# Fixed-point lemma for normal functions

The fixed-point lemma for normal functions is a basic result in axiomatic set theory; it states that any normal function has arbitrarily large fixed points and can often be used to construct ordinal numbers with interesting properties. A formal version and proof (using the Zermelo-Fraenkel axioms) follow.

## Formal version

Let f : Ord → Ord be a normal function. Then for every α ∈ Ord, there exists a β ∈ Ord such that β ≥ α and f(β) = β.

## Proof

We know that f(γ) ≥ γ for all ordinals γ. We now declare an increasing sequence <αn> (n < ω) by setting α0 = α, and αn+1 = fn) for n < ω, and define β = sup <αn>. Clearly, β ≥ α. Since f commutes with suprema, we have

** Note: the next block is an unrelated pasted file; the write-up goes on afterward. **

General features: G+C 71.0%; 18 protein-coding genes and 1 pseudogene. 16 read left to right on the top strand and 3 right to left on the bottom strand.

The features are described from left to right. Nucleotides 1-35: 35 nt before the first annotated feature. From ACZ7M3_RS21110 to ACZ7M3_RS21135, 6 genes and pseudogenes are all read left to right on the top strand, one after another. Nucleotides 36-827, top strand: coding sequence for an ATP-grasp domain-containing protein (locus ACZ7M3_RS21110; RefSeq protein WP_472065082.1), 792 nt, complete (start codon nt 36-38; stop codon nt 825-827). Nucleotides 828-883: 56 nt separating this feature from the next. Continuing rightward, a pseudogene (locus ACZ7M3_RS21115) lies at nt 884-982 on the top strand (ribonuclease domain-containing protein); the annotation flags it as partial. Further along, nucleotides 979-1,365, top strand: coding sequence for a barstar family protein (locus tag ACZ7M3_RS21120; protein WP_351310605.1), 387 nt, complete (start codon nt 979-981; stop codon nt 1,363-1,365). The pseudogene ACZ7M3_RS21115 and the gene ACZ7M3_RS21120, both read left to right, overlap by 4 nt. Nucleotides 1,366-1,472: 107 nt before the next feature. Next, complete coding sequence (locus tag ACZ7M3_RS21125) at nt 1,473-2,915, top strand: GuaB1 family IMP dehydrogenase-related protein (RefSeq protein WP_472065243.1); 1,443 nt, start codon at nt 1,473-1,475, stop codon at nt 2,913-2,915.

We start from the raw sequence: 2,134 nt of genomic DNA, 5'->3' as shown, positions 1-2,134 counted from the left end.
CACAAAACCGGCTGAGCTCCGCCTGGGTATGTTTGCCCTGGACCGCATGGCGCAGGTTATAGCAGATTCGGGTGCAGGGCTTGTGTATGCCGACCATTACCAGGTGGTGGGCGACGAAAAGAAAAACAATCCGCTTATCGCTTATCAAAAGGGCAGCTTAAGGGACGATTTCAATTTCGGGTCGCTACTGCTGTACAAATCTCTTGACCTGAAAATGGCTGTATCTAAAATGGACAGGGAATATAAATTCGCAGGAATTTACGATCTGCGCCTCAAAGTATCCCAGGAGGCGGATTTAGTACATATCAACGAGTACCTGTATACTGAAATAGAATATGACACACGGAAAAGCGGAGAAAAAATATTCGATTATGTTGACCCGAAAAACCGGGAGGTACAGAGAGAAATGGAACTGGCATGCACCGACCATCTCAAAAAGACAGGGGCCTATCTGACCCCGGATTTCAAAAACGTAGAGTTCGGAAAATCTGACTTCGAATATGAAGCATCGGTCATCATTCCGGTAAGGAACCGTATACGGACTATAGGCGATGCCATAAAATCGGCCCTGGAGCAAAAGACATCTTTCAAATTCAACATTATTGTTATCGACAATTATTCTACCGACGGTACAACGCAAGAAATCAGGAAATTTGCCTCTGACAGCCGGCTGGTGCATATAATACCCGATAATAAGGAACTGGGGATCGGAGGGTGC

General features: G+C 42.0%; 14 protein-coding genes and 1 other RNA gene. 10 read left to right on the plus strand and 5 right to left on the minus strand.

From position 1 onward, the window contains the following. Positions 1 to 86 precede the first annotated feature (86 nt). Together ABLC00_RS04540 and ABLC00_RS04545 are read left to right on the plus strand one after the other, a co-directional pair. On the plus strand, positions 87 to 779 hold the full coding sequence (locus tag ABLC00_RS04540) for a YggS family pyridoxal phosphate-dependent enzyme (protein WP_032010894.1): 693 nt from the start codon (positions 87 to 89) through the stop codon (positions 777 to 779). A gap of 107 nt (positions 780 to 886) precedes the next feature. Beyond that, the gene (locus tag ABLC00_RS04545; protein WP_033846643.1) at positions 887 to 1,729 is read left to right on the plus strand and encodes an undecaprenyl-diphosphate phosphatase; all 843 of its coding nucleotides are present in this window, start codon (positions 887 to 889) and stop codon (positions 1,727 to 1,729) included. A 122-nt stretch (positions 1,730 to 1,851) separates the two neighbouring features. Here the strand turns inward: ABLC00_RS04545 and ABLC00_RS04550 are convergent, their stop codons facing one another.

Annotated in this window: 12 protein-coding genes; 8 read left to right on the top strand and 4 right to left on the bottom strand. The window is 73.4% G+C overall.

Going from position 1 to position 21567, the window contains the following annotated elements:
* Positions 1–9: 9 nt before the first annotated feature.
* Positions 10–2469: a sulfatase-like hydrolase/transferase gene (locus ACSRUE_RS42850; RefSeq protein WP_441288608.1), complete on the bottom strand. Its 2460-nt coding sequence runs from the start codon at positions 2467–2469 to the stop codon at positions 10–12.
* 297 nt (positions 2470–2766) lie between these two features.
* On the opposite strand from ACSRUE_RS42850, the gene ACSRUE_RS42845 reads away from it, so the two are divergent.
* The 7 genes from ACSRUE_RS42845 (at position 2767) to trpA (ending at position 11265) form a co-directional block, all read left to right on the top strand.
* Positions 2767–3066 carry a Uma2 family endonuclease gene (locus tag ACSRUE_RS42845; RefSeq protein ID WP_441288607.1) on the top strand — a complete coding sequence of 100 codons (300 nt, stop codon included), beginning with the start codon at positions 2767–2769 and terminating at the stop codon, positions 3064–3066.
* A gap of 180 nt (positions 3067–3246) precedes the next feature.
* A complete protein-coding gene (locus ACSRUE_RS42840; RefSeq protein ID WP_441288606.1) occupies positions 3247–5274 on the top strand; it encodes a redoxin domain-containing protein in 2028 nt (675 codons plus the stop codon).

f(β) = f(sup {αn : n < ω})
= sup {fn) : n < ω}
= sup {αn+1 : n < ω}
= β

(The last step uses the fact that the sequence <αn> increases).

## Example application

It is easily checked that the function f : Ord → Ord, f(α) = אα is normal (see aleph number); thus, there exists an ordinal Θ such that Θ = אΘ. In fact, the above lemma shows that there are infinitely many such Θ.

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